COLUMBIA — For the man who would one day become South Carolina’s head basketball coach, it began appropriately enough in Myrtle Beach.
That was where Frank Martin participated in the Beach Ball Classic, as part of a Miami Senior High School squad that reached the championship game of the annual tournament in 1982. Martin’s team lost in the final to W.T. Woodson of Fairfax, Va., but in the process, he became fascinated with how an opposing guard named Tommy Amaker played defense.
“I went home as a kid and said, ‘Wow, I really like the way that guy plays,’” Martin said. “So then he goes to Duke, and I start watching Duke play on TV. Tommy would sit on the halfcourt line, and ... they wouldn’t let you make an entry pass. They made your life impossible.”
Much like the Gamecocks can do to opponents today. It was in high school when Martin began collecting the defensive philosophies that would become his bedrock at South Carolina, where he has USC back in the AP Top 25 and unbeaten in the SEC. And it’s that defense, rooted in ball pressure and disrupting passing lanes, that gives the Gamecocks their best shot in a pair of games against ranked conference opponents this week.
No. 24 USC (14-3, 4-0 SEC) is one of three SEC teams unbeaten in league play. The others are No. 19 Florida (14-3, 5-0), which comes to Columbia on Wednesday, and No. 5 Kentucky, which USC visits on Saturday. In both contests, the Gamecocks will continue to rely on a defense that ranks third nationally in opponent field goal percentage (36.4), first in opponent 3-point percentage (27.9), and eighth in opponent scoring average (59.8).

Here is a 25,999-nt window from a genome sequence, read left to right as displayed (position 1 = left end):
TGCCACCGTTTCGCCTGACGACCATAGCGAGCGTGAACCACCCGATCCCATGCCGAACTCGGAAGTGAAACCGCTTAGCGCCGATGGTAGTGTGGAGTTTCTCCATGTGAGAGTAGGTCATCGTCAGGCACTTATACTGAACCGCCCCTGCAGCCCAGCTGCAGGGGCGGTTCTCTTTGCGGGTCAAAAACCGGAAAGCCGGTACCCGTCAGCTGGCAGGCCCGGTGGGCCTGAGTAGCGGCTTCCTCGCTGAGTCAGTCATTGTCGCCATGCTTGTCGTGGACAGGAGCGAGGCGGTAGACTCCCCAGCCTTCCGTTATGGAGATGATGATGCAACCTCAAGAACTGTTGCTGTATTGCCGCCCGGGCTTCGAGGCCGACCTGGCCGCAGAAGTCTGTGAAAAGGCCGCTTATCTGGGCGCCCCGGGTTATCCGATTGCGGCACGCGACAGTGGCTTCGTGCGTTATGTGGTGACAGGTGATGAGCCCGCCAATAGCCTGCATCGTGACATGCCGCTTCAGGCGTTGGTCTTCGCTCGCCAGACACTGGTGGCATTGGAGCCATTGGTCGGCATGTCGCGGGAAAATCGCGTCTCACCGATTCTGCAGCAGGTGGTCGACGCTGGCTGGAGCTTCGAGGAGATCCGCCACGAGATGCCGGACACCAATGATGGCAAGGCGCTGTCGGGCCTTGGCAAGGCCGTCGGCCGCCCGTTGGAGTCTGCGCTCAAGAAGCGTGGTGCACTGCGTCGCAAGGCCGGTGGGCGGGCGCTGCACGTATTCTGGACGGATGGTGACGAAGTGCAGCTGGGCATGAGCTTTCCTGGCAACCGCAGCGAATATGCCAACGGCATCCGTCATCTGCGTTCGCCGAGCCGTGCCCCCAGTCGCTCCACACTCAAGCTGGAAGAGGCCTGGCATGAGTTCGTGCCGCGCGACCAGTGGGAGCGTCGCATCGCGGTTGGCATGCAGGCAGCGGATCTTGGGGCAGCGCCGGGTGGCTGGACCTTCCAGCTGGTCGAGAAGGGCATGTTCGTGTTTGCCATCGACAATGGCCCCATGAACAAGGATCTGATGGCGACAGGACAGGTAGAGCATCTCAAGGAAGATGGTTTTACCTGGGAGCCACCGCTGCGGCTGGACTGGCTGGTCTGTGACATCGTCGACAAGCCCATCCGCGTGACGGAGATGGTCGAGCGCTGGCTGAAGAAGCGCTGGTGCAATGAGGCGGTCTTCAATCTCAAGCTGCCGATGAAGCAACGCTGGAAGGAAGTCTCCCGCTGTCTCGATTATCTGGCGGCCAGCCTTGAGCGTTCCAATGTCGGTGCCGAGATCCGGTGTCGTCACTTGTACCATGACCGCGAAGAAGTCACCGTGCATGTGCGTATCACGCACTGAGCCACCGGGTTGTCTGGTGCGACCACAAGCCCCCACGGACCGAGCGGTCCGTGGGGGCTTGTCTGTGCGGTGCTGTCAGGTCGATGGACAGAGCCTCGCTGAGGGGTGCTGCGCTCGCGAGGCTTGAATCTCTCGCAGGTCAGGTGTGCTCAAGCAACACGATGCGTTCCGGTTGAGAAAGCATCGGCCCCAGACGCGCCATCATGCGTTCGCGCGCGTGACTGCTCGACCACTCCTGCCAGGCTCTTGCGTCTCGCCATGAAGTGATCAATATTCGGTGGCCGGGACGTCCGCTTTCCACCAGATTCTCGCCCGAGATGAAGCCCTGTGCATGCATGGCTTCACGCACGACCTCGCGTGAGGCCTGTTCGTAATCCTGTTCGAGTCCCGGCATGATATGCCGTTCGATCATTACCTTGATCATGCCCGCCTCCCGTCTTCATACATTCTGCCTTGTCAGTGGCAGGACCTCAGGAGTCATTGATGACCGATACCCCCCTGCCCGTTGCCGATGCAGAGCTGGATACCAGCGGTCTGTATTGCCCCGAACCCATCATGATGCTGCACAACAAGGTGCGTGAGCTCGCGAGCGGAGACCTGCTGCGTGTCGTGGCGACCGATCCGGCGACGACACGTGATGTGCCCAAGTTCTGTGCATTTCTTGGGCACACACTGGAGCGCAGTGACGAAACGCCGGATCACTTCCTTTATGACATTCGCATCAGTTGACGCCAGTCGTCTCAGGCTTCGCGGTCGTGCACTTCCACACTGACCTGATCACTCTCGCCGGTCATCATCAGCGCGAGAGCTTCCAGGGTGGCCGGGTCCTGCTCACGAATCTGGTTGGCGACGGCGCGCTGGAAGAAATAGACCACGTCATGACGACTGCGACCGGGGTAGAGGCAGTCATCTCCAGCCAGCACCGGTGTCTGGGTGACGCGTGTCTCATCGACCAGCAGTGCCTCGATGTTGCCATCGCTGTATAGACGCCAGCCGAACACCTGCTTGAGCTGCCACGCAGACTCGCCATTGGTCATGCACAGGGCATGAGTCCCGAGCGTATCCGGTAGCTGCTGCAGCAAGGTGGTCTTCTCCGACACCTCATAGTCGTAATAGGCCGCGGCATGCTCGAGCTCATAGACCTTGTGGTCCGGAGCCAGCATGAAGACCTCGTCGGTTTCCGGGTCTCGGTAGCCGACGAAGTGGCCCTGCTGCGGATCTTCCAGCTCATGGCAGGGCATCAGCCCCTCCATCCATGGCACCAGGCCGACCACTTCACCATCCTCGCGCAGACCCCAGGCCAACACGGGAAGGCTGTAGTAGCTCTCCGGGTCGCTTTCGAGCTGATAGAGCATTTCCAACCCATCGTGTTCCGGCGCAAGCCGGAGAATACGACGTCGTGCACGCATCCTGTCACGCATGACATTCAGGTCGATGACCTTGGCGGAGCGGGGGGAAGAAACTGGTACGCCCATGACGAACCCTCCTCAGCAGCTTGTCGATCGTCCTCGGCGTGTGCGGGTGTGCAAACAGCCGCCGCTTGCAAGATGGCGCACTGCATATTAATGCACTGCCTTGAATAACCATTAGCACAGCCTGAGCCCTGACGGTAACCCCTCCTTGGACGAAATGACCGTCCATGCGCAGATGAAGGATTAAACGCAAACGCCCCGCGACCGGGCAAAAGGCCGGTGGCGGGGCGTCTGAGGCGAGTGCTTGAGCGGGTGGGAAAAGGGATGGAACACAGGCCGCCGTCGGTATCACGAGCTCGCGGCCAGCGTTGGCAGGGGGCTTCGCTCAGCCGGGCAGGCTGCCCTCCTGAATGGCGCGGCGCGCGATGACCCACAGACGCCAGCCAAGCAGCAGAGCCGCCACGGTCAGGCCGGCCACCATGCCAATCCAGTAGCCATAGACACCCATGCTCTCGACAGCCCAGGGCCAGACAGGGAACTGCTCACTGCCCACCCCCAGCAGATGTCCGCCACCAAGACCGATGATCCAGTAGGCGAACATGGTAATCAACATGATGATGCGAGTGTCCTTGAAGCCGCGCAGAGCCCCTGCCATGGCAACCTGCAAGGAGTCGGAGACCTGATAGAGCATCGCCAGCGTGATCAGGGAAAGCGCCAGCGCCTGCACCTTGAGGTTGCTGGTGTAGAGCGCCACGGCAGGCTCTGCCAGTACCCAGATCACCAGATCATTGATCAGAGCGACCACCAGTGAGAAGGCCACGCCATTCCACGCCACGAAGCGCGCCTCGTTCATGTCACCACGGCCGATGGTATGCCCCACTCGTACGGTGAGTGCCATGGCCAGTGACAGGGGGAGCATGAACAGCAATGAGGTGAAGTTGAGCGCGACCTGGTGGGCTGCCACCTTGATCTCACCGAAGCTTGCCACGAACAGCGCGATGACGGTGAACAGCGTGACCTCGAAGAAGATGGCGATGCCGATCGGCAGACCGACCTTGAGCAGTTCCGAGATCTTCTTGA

“They’re one of the best defensive programs not only in our league, but in all of college basketball,” said Gators coach Mike White. “... They make everything difficult for you, for your best players, for your role players. Everything is a challenge, from getting open, to dribbling it from one place to another place, to trying to get to the offensive glass. Everything is challenged. We have a lot of respect for the way they approach the game.”
It was at Miami Senior, playing under his mentor Marcos “Shakey” Rodriguez, where Martin first began assembling bits of the defensive philosophy he would one day call his own: pressure the ball, deny perimeter passes, don’t let opponents catch while facing the basket, be in position, play hard. He and his old high school coach remain in regular contact today.
“Shakey Rodriguez continues to be one of the closest people in my life,” Martin said. “I’ll call him, and he’ll speak for 50 minutes, and I’ll listen. He watches all our games, he has opinions, and if he told me to drop and do 50 (pushups) right now, I’m dropping and doing 50. I’m just not going against when he does or says.”
Once he broke into the coaching profession, Martin began working under another head coach who had a similar style and similar demands of his players: Bob Huggins, for whom he was an assistant at Cincinnati and Kansas State. “It’s all kind of gone into my brain,” Martin said, “and ... along with my own mind, created a vision of what we teach.”
The result is a squad that leads the SEC in almost every defensive statistic, and a system very different from what players think defense is in high school. “It’s almost like learning basketball all over again when you get here,” said senior guard Sindarius Thornwell, USC’s leading scorer as well as a member of the SEC All-Defensive team last season.
Freshman forward Maik Kotsar is living the transition right now. “Playing in high school, you could go to defense to rest a little bit and start attacking on offense,” said the Estonia native. “But over here, it’s rather the other way around.”
It was defense that steadied the Gamecocks through offensive slumps in their last game and secured an easy victory over Mississippi that kept them unbeaten in SEC play. “We guarded with the same desire and energy and spirit even though we shot 29 percent from the field,” Martin said afterward.
And against the Gators and Wildcats, it’s defense that will likely determine USC’s fate.
“Our defense is a lot better than it’s been in past years,” Thornwell said. “I feel like our defense will always give us a chance.”